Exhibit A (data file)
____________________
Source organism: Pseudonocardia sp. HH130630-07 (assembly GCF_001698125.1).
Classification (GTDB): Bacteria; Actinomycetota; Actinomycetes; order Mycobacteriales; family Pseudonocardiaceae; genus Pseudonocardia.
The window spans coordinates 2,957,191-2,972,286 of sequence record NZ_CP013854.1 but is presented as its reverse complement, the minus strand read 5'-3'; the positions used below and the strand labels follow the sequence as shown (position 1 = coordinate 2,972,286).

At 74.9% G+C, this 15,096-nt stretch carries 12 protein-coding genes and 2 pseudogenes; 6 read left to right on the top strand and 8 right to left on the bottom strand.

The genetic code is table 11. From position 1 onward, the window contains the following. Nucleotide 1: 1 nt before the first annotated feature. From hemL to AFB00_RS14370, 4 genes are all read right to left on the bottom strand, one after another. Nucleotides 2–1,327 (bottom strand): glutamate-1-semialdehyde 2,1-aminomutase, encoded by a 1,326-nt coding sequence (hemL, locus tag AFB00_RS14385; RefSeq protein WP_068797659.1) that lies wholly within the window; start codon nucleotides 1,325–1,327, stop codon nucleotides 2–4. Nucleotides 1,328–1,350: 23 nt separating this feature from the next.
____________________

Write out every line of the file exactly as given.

Source organism: Pseudonocardia sp. HH130630-07 (assembly GCF_001698125.1).
Classification (GTDB): Bacteria; Actinomycetota; Actinomycetes; order Mycobacteriales; family Pseudonocardiaceae; genus Pseudonocardia.
The window spans coordinates 2,957,191-2,972,286 of sequence record NZ_CP013854.1 but is presented as its reverse complement, the minus strand read 5'-3'; the positions used below and the strand labels follow the sequence as shown (position 1 = coordinate 2,972,286).

At 74.9% G+C, this 15,096-nt stretch carries 12 protein-coding genes and 2 pseudogenes; 6 read left to right on the top strand and 8 right to left on the bottom strand.

The genetic code is table 11. From position 1 onward, the window contains the following. Nucleotide 1: 1 nt before the first annotated feature. From hemL to AFB00_RS14370, 4 genes are all read right to left on the bottom strand, one after another. Nucleotides 2–1,327 (bottom strand): glutamate-1-semialdehyde 2,1-aminomutase, encoded by a 1,326-nt coding sequence (hemL, locus tag AFB00_RS14385; RefSeq protein WP_068797659.1) that lies wholly within the window; start codon nucleotides 1,325–1,327, stop codon nucleotides 2–4. Nucleotides 1,328–1,350: 23 nt separating this feature from the next.